Contingent Convertibles (CoCos)
or conditional convertible bonds - are a debt that converts into equity in the event of financial problems of the issuer. In other words, if the capital of the issuer begins to decline and reaches a certain limit, then the bond is either converted into equities of the issuer or written off.
By their structure, CoCo bonds consist of the loss absorption mechanism (conversion or write-off) and a trigger that launches this mechanism. A bond can have one or more triggers that are tied to accounting or market indicators, for example, CET1 (Common Equity Tier I), capitalization to company assets, etc.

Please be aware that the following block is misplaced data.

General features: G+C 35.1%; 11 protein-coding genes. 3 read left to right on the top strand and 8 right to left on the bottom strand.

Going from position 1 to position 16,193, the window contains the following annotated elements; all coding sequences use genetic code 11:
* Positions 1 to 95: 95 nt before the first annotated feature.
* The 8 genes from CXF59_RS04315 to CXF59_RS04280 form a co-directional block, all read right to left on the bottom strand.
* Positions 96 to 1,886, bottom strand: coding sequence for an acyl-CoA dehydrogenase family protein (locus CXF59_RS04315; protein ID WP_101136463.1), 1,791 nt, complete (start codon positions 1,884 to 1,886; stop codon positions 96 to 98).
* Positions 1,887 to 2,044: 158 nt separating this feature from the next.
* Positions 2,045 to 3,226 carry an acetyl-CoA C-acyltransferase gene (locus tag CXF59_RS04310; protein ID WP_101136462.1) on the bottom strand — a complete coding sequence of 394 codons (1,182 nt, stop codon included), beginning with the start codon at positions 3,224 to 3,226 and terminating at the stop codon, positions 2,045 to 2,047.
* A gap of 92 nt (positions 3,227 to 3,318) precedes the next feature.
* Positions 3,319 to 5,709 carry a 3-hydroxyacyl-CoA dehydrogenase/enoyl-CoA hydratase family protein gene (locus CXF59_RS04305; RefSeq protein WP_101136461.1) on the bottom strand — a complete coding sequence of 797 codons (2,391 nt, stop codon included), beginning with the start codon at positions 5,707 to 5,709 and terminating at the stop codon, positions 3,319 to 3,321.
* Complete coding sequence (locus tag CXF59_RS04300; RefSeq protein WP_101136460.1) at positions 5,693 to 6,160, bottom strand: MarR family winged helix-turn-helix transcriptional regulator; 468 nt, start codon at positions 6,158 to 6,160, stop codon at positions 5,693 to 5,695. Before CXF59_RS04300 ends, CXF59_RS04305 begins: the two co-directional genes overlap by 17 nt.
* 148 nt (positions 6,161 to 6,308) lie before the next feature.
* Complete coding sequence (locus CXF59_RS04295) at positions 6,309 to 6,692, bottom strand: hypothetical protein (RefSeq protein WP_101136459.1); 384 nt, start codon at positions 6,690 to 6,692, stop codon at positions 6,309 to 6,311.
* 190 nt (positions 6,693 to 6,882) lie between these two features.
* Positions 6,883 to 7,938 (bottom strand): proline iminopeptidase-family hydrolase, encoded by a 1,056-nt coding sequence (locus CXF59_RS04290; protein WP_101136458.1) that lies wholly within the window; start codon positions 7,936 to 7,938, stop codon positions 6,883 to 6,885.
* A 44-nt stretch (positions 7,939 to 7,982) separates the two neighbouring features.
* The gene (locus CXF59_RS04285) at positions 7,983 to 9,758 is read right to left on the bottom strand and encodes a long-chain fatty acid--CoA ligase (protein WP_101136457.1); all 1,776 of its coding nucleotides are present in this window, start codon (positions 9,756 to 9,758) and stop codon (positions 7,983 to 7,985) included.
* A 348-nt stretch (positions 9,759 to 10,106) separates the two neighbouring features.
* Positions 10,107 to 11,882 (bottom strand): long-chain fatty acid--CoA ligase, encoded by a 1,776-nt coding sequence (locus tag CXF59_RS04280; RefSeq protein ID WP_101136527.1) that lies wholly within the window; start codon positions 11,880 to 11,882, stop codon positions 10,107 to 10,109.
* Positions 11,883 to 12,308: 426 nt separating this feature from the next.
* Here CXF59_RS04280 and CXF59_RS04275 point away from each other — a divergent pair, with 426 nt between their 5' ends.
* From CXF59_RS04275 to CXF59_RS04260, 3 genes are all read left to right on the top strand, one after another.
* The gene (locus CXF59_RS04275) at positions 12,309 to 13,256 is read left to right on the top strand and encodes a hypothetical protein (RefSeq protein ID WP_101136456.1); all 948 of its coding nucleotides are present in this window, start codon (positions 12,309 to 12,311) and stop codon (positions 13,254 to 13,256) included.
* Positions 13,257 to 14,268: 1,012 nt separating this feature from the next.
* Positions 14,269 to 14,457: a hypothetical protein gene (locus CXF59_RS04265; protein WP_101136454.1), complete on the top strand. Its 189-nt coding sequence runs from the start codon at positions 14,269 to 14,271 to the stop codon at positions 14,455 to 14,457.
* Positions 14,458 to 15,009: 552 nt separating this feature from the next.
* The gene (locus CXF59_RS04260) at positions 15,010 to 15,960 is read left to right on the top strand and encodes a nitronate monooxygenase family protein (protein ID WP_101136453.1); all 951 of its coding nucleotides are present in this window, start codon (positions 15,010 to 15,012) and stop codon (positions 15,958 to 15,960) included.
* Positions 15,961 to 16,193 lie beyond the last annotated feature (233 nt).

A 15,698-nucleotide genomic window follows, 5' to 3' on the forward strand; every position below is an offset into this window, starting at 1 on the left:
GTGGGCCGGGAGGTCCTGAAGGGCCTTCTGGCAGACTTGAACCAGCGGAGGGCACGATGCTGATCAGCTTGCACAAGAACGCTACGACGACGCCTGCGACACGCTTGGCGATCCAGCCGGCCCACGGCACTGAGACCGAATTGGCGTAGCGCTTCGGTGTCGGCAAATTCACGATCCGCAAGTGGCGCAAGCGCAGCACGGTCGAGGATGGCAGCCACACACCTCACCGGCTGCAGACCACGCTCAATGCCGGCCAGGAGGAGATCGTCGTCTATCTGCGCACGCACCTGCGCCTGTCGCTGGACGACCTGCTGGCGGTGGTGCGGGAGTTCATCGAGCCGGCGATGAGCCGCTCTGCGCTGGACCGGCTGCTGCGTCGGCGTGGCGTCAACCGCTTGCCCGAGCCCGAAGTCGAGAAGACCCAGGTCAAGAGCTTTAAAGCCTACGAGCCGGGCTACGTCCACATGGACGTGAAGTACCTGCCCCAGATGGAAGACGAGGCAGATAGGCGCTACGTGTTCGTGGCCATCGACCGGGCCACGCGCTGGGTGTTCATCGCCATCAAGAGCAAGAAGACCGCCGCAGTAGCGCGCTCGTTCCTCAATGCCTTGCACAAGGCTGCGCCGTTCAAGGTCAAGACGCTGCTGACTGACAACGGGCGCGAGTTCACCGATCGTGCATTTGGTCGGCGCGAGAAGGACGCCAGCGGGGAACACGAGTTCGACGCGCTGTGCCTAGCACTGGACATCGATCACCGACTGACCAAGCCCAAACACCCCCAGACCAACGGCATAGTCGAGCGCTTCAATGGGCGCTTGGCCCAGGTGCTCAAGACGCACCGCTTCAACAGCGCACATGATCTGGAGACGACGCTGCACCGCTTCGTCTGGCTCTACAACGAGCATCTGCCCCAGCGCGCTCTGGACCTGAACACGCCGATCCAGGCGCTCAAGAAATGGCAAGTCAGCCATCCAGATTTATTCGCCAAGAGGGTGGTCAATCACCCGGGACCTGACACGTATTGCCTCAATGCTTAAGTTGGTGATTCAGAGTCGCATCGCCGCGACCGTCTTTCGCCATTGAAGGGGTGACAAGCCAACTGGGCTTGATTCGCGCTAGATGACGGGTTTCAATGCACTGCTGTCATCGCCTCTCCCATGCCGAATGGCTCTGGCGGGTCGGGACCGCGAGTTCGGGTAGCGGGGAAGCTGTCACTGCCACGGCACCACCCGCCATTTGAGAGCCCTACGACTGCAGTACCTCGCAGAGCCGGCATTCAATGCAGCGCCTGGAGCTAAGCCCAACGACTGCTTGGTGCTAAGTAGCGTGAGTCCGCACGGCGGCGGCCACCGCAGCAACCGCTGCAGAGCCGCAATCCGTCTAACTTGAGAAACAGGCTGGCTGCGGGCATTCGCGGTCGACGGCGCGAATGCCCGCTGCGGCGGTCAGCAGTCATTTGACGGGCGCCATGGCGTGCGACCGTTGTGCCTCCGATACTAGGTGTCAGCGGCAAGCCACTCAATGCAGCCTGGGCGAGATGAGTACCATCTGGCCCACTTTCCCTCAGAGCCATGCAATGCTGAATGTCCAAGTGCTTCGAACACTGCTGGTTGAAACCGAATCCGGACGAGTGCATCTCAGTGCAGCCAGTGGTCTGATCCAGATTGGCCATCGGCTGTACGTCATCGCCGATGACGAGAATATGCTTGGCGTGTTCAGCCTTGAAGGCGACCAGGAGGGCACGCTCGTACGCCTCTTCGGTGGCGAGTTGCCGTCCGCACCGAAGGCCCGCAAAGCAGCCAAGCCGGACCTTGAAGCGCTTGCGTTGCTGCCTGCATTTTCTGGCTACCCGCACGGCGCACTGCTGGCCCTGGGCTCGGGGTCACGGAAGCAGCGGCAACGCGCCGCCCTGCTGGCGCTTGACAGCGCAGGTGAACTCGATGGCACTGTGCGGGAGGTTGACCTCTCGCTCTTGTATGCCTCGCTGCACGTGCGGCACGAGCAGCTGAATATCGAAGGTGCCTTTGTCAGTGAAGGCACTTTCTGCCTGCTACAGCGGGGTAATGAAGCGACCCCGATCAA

Here are some examples of Contingent Convertibles: Barclays Bank PLC, 7.625% 21nov2022, USD
, Credit Agricole SA, 8.125% 19sep2033, USD
, Credit Suisse Group AG, 7.5% perp. , USD
Most often the issuers of such bonds are banks and financial institutions, the most typical investors are banks and individual investors in Europe and Asia, which receive higher returns for taking more risk than classic bonds.
The market for such bonds began to grow rapidly after the 2009 global financial crisis, mainly due to the tightening of the requirements of financial regulators to the capital adequacy of banks.